the asterisk era has begun era may not have actually begun

If only steroids were around 100 years ago, then most record books would have been tainted from the start. Baseball would still be America's (real) pastime and Babe Ruth would probably still have died from cancer... but with a bigger hat size. Since we

If only steroids were around 100 years ago, then most record books would have been tainted from the start. Baseball would still be America’s (real) pastime and Babe Ruth would probably still have died from cancer… but with a bigger hat size.

Since we can’t turn back the clock, and because making steroids mandatory in the majors is tough to support, some things must change.

The blight of steroid scandals is spreading through professional sports.

Personally, I’m sick to death of ‘em.

When it was leaked last week that Yankees’ Alex Rodriguez – baseball’s highest-paid player – tested positive for steroids in 2003 while playing for the Texas Rangers, I was so shocked I violently raised an eyebrow and even hesitated a second before changing the channel.**

While people are calling this the steroid era, I think the long-term name should be the asterisk era, referring to the asterisks that should appear next to players’ names in the record book if they are found to have used performance enhancers.

The idea is not new.

In 1961, baseball’s commissioner, Ford Frick, proposed putting an asterisk next to Roger Maris’ name because he had a longer season than Ruth to break the home run record.***

Now there’s a chorus of sports pundits calling for the installation of an asterisk system in the record book.

Of course the obvious argument for A-Rod is that the substance he took wasn’t banned at the time. That argument holds water like a colander. New types of performance enhancers are constantly being created in labs and we can’t just allow them until they are officially deemed illegal.

If A-SOB thought he was in the right, why did he originally deny using the stuff? Why’d he stop using it?

The other debate flowing from the story is whether the names of the other cheaters found in the 2003 test should remain confidential.

Yes, players were told that the results would be kept secret, but A-Rod’s was leaked and more will be in the future. They must give all, or none; sources can’t be allowed to pick and choose which to release.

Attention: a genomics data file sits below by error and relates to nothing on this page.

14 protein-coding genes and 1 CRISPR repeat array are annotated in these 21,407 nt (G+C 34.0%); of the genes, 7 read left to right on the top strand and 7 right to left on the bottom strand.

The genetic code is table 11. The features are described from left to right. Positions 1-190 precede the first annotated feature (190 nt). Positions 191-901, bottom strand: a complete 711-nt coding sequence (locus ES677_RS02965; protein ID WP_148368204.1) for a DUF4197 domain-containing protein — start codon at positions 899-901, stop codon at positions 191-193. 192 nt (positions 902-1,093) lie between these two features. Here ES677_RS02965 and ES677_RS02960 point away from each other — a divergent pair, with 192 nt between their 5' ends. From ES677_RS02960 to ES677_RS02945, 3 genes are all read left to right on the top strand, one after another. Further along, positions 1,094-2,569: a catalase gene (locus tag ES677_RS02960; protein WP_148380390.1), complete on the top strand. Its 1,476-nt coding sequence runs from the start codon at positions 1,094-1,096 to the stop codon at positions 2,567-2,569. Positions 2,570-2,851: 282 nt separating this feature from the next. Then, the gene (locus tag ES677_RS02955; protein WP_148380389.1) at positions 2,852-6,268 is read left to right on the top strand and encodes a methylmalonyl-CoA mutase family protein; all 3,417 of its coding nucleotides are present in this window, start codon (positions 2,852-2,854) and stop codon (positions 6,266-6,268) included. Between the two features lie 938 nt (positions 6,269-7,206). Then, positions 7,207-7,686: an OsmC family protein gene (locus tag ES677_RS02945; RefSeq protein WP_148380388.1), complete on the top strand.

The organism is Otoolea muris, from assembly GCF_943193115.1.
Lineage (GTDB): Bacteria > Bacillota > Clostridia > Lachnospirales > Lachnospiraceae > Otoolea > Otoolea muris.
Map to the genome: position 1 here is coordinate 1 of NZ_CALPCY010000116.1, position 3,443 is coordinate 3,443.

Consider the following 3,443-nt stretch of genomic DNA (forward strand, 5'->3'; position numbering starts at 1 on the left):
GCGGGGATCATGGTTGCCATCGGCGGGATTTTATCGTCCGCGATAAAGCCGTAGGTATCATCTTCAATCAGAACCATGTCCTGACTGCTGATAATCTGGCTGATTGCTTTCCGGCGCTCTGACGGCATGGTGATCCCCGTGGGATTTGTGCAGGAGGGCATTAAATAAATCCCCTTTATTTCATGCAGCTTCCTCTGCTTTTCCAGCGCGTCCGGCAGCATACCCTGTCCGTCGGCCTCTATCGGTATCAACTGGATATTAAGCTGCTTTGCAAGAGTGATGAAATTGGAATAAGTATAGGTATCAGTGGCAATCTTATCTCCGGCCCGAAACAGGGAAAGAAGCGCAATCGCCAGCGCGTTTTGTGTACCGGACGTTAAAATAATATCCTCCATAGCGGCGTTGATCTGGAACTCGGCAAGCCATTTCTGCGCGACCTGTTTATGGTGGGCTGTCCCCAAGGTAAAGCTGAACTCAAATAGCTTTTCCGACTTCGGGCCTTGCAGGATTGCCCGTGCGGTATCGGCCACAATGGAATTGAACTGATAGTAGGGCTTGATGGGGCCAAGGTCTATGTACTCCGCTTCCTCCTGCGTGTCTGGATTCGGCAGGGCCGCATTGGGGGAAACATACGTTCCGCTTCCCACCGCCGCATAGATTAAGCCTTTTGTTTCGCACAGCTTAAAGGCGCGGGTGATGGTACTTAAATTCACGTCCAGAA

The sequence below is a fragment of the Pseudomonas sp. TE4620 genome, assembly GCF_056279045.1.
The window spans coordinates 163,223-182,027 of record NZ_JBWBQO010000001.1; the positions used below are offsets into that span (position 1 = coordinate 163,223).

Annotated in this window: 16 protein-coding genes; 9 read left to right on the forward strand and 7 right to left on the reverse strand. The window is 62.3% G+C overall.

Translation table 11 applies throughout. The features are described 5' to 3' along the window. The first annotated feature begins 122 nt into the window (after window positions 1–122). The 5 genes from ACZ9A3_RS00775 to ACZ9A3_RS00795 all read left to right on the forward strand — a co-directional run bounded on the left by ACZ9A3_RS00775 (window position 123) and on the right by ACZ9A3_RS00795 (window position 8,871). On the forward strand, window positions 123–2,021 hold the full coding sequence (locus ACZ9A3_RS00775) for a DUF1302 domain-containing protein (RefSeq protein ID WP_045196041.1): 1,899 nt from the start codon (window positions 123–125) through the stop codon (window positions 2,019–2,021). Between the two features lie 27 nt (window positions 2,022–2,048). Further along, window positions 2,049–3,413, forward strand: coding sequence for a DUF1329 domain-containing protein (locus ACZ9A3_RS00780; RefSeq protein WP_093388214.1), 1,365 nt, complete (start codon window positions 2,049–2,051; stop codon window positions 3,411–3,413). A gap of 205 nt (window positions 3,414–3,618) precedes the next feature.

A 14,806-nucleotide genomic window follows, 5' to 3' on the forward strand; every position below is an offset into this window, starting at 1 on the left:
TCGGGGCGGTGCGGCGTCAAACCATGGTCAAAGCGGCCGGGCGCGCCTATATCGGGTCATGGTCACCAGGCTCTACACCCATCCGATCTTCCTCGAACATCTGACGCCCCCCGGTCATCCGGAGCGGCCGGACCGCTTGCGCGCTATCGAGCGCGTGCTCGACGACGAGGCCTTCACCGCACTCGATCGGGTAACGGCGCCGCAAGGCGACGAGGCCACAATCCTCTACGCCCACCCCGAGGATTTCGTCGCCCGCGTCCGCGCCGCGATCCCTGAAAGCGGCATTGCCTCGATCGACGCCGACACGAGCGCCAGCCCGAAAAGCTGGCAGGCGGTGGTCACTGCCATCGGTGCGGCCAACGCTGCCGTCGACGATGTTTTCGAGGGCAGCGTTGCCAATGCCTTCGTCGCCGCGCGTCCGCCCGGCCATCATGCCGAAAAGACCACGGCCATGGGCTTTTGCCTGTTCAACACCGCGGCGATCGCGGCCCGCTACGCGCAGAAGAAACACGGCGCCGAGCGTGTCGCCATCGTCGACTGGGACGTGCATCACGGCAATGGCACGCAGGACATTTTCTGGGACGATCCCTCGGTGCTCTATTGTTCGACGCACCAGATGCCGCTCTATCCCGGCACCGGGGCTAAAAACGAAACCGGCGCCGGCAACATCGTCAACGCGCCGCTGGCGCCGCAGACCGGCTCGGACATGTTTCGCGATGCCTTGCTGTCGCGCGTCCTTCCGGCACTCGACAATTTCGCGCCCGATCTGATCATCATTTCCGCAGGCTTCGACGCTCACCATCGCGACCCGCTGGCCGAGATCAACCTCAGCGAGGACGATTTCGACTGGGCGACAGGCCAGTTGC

The league should just get the names out quickly – like taking off a Band-Aid – and start fresh, instead of having players disgraced one at a time. And no further test should ever be confidential.

As for the asterisk idea, I say we take it even further.

If there’s a reason why a player should have two asterisks, then give them two – or three.

Like with the case of Sammy Sosa, a rare double cheater. He used banned substances, but we also know he played with a corked bat É he broke one in June 2003 and a flow of little balls spilled across the infield.****

Or there’s the case of Mark McGwire, who could get one for using banned substances and possibly another once the theory he’s a shaved, albino guerrilla is confirmed.

Of course the best defence is still constant testing.

If the league can’t test every player periodically – which would be hard to believe – it shouldn’t be hard to figure out who would be the ones to test.

If they’ve broken a record in home runs, stolen bases or helmet size, test them for everything.

If when they run between bases they leave a thin cloud of smoke and resemble the Roadrunner, test them.

If they start answering questions during interviews by stopping their foot on the floor – two clops for yes and one for no – test them.

If after striking out they take a large bite out of their bat while in a rageÉ oh what the hell, test them too.

The legitimacy of the record book is what fans are most concerned with – it’s a record and statistic obsessed sport – so big records that fans pay the most attention to should be the ones protected most.

In addition, the league, nay, the government, must make an example of those found guilty. If Barry Bonds or Roger Clemens is found to have committed perjury, throw the book at them and then get some others on the record.

** That is to say, I was hardly shocked at all.

*** Of course, juice monkeys like Bonds, McGuire and Sosa had even longer seasons.

**** Sosa claimed the corked-cheater-club was for batting-practice, something that his coach said was not done on his team.

Contact Tom Patrick at

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